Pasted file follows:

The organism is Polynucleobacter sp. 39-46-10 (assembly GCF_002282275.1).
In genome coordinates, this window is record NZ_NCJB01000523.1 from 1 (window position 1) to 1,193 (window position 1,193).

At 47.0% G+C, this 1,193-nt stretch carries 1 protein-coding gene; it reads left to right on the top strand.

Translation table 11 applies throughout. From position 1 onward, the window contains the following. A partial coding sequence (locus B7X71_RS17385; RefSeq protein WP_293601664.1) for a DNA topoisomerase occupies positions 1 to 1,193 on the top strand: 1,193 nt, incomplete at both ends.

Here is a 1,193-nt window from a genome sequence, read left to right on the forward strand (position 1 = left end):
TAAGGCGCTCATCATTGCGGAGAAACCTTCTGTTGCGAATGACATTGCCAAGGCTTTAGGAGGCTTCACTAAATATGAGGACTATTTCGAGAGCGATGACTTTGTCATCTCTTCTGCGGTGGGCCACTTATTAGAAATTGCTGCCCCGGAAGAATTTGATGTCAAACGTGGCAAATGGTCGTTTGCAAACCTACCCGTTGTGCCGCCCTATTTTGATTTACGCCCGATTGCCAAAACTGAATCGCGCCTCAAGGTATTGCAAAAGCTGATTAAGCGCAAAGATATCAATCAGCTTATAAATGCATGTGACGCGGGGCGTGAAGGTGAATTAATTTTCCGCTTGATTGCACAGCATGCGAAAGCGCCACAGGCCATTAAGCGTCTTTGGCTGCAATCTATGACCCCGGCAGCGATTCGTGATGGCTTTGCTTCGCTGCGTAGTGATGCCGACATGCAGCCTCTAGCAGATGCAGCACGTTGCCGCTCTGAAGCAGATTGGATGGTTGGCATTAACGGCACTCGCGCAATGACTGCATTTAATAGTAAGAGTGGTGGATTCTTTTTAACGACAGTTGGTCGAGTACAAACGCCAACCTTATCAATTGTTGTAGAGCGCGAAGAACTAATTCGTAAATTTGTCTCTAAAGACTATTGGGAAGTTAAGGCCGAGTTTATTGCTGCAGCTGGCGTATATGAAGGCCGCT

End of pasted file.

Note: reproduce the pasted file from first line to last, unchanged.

The organism is Polynucleobacter sp. 39-46-10 (assembly GCF_002282275.1).
In genome coordinates, this window is record NZ_NCJB01000523.1 from 1 (window position 1) to 1,193 (window position 1,193).

At 47.0% G+C, this 1,193-nt stretch carries 1 protein-coding gene; it reads left to right on the top strand.

Translation table 11 applies throughout. From position 1 onward, the window contains the following. A partial coding sequence (locus B7X71_RS17385; RefSeq protein WP_293601664.1) for a DNA topoisomerase occupies positions 1 to 1,193 on the top strand: 1,193 nt, incomplete at both ends.

Here is a 1,193-nt window from a genome sequence, read left to right on the forward strand (position 1 = left end):
TAAGGCGCTCATCATTGCGGAGAAACCTTCTGTTGCGAATGACATTGCCAAGGCTTTAGGAGGCTTCACTAAATATGAGGACTATTTCGAGAGCGATGACTTTGTCATCTCTTCTGCGGTGGGCCACTTATTAGAAATTGCTGCCCCGGAAGAATTTGATGTCAAACGTGGCAAATGGTCGTTTGCAAACCTACCCGTTGTGCCGCCCTATTTTGATTTACGCCCGATTGCCAAAACTGAATCGCGCCTCAAGGTATTGCAAAAGCTGATTAAGCGCAAAGATATCAATCAGCTTATAAATGCATGTGACGCGGGGCGTGAAGGTGAATTAATTTTCCGCTTGATTGCACAGCATGCGAAAGCGCCACAGGCCATTAAGCGTCTTTGGCTGCAATCTATGACCCCGGCAGCGATTCGTGATGGCTTTGCTTCGCTGCGTAGTGATGCCGACATGCAGCCTCTAGCAGATGCAGCACGTTGCCGCTCTGAAGCAGATTGGATGGTTGGCATTAACGGCACTCGCGCAATGACTGCATTTAATAGTAAGAGTGGTGGATTCTTTTTAACGACAGTTGGTCGAGTACAAACGCCAACCTTATCAATTGTTGTAGAGCGCGAAGAACTAATTCGTAAATTTGTCTCTAAAGACTATTGGGAAGTTAAGGCCGAGTTTATTGCTGCAGCTGGCGTATATGAAGGCCGCT